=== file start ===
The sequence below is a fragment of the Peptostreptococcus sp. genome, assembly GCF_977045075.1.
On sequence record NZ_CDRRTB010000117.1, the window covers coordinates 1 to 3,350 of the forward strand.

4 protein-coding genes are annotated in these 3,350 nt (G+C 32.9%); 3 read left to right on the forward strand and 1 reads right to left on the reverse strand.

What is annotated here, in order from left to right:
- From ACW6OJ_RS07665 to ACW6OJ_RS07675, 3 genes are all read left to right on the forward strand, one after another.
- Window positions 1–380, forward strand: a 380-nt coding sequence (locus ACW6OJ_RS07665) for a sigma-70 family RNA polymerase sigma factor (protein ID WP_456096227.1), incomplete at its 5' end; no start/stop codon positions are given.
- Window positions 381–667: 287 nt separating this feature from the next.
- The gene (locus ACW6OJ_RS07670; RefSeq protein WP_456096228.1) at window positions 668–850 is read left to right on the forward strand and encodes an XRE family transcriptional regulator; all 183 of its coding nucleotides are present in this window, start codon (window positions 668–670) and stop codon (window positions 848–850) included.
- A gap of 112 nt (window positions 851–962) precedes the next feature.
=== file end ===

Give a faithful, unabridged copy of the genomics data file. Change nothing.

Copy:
The sequence below is a fragment of the Peptostreptococcus sp. genome, assembly GCF_977045075.1.
On sequence record NZ_CDRRTB010000117.1, the window covers coordinates 1 to 3,350 of the forward strand.

4 protein-coding genes are annotated in these 3,350 nt (G+C 32.9%); 3 read left to right on the forward strand and 1 reads right to left on the reverse strand.

What is annotated here, in order from left to right:
- From ACW6OJ_RS07665 to ACW6OJ_RS07675, 3 genes are all read left to right on the forward strand, one after another.
- Window positions 1–380, forward strand: a 380-nt coding sequence (locus ACW6OJ_RS07665) for a sigma-70 family RNA polymerase sigma factor (protein ID WP_456096227.1), incomplete at its 5' end; no start/stop codon positions are given.
- Window positions 381–667: 287 nt separating this feature from the next.
- The gene (locus ACW6OJ_RS07670; RefSeq protein WP_456096228.1) at window positions 668–850 is read left to right on the forward strand and encodes an XRE family transcriptional regulator; all 183 of its coding nucleotides are present in this window, start codon (window positions 668–670) and stop codon (window positions 848–850) included.
- A gap of 112 nt (window positions 851–962) precedes the next feature.